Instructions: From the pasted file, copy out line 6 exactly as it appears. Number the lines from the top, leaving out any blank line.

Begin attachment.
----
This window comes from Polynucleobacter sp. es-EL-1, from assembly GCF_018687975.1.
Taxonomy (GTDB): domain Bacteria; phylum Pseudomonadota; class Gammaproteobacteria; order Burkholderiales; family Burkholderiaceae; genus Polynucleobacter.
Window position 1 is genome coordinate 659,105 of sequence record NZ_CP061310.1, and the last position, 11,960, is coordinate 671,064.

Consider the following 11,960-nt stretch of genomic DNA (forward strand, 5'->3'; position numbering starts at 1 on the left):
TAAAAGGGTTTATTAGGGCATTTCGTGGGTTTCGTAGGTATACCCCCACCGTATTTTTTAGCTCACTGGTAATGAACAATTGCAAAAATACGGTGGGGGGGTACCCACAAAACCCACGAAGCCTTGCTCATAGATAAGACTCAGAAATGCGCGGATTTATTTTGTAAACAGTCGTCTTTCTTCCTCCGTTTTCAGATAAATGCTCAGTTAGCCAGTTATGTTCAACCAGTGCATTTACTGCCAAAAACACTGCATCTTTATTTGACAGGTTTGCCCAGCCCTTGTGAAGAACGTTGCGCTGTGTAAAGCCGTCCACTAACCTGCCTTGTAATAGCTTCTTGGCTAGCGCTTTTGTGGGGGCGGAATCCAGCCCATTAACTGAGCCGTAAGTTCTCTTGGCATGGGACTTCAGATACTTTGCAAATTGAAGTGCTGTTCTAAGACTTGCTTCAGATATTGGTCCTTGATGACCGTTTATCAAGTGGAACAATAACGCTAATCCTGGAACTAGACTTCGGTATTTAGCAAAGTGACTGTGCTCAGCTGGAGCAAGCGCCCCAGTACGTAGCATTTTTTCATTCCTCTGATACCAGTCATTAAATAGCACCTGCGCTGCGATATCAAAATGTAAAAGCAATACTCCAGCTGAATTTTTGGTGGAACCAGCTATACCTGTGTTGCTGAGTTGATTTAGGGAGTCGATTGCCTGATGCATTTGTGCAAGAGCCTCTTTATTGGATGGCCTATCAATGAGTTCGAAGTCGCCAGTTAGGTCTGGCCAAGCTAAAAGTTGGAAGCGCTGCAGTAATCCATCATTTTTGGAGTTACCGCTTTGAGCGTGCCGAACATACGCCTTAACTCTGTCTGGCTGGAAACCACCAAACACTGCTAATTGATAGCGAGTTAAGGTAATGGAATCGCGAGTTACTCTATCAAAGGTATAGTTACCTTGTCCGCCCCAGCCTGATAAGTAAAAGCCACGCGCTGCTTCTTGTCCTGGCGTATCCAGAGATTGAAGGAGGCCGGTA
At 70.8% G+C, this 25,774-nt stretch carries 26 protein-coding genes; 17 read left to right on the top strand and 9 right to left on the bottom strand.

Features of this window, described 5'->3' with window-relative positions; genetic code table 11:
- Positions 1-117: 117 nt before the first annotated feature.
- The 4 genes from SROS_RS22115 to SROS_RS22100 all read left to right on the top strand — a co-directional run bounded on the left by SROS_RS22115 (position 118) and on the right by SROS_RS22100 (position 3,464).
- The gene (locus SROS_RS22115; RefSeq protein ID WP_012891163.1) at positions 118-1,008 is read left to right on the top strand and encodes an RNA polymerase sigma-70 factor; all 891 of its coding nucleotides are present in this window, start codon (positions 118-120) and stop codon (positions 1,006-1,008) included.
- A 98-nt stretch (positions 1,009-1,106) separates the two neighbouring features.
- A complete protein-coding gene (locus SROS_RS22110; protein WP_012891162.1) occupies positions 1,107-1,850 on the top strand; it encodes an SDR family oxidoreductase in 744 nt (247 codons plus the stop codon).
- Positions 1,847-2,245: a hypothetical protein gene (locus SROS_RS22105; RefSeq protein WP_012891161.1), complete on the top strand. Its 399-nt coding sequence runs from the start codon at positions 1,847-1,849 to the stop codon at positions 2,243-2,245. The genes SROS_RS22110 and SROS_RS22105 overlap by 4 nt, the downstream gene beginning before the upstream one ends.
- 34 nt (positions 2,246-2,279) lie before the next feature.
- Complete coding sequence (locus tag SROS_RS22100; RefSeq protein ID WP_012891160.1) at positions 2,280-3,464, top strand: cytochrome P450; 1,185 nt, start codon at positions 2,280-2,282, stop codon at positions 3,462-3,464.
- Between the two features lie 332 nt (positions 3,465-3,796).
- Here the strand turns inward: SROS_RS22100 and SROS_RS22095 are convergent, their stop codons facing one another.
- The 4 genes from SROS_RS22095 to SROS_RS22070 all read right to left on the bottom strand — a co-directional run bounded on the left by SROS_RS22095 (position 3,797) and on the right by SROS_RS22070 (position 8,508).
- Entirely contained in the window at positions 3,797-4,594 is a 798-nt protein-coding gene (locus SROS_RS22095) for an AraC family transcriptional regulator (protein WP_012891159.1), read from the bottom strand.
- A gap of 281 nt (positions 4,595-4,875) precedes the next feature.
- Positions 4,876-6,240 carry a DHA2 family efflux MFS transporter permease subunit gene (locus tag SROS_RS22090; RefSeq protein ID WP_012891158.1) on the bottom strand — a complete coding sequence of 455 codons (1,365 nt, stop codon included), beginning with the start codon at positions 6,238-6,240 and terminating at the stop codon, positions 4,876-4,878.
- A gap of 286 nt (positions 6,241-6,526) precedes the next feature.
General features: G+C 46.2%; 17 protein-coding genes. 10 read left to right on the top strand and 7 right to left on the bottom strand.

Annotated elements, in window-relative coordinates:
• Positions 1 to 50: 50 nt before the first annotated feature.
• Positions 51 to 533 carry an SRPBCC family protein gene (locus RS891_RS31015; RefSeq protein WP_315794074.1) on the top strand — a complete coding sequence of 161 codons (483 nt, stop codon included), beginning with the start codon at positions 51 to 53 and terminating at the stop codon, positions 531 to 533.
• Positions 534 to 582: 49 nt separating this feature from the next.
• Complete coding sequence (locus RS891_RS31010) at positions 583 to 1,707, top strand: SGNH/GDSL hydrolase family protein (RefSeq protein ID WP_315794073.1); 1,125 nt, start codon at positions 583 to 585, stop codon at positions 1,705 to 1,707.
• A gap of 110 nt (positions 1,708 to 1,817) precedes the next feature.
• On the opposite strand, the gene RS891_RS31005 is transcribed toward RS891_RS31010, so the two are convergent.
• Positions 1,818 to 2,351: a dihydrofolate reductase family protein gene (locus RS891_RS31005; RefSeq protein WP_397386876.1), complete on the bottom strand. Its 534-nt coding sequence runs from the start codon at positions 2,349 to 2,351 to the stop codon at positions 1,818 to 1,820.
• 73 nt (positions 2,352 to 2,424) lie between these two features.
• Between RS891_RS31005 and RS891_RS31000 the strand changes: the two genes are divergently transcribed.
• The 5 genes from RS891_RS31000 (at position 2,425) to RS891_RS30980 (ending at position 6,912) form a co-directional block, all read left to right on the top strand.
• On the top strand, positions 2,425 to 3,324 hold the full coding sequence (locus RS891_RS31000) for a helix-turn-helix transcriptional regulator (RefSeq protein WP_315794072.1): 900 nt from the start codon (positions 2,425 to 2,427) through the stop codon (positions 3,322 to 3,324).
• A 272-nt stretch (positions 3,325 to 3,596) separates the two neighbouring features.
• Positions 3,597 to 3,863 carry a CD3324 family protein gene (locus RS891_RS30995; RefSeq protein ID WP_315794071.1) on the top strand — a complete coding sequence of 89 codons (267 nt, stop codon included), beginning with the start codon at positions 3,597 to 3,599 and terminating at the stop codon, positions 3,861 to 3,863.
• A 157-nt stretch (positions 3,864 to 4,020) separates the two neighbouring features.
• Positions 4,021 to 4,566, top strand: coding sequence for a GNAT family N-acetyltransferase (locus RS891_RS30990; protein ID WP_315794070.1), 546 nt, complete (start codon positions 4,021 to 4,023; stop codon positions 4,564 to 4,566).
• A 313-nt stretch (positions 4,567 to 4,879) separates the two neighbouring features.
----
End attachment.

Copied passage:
At 70.8% G+C, this 25,774-nt stretch carries 26 protein-coding genes; 17 read left to right on the top strand and 9 right to left on the bottom strand.